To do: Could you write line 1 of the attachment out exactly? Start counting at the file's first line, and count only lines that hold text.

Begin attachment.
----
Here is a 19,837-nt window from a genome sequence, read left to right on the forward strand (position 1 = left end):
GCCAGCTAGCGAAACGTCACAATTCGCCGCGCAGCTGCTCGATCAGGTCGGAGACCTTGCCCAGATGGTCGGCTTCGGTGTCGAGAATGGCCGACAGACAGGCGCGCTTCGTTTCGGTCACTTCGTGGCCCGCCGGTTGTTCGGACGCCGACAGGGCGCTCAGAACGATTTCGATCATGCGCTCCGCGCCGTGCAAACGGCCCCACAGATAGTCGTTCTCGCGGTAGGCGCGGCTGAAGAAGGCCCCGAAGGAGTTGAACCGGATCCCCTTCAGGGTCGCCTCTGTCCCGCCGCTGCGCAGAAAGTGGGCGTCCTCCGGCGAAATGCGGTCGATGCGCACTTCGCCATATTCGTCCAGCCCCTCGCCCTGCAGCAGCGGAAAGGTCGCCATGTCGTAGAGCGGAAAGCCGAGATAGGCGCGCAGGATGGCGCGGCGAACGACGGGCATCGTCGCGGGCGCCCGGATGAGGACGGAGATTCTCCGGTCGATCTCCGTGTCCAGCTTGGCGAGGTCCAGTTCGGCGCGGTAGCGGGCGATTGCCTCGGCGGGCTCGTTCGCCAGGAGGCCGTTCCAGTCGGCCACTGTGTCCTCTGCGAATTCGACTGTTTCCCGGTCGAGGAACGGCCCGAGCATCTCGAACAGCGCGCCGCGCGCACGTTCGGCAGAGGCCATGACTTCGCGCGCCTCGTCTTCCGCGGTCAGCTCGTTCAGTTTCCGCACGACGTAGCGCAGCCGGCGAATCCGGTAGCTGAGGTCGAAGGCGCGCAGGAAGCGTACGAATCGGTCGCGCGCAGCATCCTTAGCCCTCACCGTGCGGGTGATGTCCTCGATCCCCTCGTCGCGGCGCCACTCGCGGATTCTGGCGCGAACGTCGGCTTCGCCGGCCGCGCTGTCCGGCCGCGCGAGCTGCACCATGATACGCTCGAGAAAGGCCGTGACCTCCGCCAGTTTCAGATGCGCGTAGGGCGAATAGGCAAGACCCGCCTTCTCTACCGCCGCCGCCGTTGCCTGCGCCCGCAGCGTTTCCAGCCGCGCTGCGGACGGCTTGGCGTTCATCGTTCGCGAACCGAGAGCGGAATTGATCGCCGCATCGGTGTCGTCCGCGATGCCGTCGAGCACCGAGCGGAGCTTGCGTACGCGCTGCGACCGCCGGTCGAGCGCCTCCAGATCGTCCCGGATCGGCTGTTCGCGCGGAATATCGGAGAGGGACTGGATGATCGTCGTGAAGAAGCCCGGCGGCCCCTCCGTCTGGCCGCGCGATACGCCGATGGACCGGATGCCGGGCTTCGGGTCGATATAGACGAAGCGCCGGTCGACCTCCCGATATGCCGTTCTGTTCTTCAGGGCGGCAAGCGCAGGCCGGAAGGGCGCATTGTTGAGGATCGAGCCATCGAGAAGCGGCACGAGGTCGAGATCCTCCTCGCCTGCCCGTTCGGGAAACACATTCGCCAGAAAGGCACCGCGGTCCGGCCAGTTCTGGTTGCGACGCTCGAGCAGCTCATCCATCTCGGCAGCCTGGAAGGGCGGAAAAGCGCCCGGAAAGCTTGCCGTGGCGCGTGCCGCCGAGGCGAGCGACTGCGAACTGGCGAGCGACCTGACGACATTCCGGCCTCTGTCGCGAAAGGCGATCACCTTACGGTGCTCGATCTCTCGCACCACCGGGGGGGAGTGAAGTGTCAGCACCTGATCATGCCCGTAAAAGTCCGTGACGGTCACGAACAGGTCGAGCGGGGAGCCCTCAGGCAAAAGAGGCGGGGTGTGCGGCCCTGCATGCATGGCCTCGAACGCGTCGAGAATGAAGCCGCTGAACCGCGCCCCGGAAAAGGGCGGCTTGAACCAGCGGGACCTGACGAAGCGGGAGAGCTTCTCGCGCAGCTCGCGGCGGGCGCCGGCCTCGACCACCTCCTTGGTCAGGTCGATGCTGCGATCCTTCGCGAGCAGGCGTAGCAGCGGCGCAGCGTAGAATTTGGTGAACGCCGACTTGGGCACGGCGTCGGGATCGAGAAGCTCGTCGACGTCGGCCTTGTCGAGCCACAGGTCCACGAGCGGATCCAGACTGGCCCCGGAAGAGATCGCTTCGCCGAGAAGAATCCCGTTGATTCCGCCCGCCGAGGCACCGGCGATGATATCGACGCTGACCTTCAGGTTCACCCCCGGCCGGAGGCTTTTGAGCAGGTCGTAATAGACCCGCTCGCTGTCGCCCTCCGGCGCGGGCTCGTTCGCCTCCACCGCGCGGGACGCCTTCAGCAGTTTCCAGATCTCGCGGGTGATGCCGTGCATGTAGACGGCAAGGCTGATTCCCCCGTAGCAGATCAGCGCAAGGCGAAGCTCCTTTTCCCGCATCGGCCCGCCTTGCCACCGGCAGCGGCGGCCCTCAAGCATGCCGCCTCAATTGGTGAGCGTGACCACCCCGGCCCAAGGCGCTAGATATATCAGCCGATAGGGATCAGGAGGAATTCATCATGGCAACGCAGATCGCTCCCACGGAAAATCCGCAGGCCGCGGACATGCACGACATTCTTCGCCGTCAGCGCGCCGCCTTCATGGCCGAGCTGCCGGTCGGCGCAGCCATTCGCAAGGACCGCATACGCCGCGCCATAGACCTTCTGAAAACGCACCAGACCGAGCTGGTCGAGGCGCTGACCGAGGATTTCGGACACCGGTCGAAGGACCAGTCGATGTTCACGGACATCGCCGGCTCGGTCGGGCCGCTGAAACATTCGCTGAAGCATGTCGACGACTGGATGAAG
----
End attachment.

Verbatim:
Here is a 19,837-nt window from a genome sequence, read left to right on the forward strand (position 1 = left end):